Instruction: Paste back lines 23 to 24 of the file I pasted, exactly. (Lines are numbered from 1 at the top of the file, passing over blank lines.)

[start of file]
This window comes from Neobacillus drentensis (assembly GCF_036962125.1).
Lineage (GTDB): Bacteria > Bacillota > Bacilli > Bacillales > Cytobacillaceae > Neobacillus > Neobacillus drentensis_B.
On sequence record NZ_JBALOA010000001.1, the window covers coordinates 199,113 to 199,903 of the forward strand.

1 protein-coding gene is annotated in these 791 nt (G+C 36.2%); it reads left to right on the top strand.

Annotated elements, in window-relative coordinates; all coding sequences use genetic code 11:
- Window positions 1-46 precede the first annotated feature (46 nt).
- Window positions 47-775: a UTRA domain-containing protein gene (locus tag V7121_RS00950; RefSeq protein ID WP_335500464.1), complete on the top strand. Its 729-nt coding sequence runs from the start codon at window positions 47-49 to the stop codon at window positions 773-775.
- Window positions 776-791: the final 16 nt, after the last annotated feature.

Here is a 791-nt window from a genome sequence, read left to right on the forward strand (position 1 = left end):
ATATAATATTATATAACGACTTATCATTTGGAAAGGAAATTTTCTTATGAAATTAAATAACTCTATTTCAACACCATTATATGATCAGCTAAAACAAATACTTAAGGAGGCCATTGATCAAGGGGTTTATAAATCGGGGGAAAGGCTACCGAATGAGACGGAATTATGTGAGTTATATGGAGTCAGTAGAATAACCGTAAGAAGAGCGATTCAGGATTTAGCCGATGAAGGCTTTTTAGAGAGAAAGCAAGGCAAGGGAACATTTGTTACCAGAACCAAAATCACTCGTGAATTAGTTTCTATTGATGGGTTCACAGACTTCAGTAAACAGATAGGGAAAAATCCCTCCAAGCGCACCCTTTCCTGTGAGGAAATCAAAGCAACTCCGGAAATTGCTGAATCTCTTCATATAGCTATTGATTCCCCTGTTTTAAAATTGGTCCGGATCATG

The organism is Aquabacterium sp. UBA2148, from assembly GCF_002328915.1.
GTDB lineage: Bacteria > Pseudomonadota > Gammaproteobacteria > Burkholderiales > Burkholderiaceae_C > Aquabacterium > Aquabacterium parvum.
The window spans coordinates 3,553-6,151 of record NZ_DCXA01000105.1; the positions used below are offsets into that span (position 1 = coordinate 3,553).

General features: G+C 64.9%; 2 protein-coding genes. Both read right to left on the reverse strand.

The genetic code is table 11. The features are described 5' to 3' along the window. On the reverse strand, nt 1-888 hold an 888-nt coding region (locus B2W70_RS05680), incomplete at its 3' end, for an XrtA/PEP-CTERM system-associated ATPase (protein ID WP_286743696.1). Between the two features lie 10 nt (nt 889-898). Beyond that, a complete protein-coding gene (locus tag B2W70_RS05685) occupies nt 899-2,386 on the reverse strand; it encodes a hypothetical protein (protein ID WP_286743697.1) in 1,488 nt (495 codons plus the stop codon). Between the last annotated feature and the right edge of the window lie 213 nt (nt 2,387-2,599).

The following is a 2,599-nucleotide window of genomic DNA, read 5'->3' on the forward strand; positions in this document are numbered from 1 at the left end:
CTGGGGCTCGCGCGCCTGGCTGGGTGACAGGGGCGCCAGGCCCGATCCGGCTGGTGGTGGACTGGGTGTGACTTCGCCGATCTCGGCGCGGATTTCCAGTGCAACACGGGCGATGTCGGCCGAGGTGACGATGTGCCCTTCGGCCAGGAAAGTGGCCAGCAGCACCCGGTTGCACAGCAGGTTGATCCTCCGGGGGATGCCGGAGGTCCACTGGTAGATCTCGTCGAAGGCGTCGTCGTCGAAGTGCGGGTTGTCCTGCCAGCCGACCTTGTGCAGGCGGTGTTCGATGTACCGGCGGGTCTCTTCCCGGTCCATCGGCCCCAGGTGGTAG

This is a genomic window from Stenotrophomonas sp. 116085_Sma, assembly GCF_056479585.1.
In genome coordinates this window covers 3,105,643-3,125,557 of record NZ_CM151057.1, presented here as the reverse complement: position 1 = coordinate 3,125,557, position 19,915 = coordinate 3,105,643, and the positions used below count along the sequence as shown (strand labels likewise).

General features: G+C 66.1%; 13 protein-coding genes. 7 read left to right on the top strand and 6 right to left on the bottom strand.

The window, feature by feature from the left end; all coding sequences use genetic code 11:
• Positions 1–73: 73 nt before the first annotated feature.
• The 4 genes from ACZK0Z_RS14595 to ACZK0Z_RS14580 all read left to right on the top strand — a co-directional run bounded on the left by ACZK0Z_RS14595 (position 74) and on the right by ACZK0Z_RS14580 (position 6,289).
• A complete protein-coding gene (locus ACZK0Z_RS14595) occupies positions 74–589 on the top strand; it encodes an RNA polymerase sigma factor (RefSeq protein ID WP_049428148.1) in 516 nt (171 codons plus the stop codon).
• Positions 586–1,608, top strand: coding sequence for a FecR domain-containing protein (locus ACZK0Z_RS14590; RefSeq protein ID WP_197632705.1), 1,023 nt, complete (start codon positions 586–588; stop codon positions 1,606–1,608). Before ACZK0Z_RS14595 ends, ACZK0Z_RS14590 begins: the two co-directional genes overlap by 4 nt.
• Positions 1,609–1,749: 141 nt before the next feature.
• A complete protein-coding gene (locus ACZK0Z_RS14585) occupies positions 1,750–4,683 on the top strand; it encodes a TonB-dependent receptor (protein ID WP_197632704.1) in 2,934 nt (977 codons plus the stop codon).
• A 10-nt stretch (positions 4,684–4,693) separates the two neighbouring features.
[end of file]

• The 4 genes from ACZK0Z_RS14595 to ACZK0Z_RS14580 all read left to right on the top strand — a co-directional run bounded on the left by ACZK0Z_RS14595 (position 74) and on the right by ACZK0Z_RS14580 (position 6,289).
• A complete protein-coding gene (locus ACZK0Z_RS14595) occupies positions 74–589 on the top strand; it encodes an RNA polymerase sigma factor (RefSeq protein ID WP_049428148.1) in 516 nt (171 codons plus the stop codon).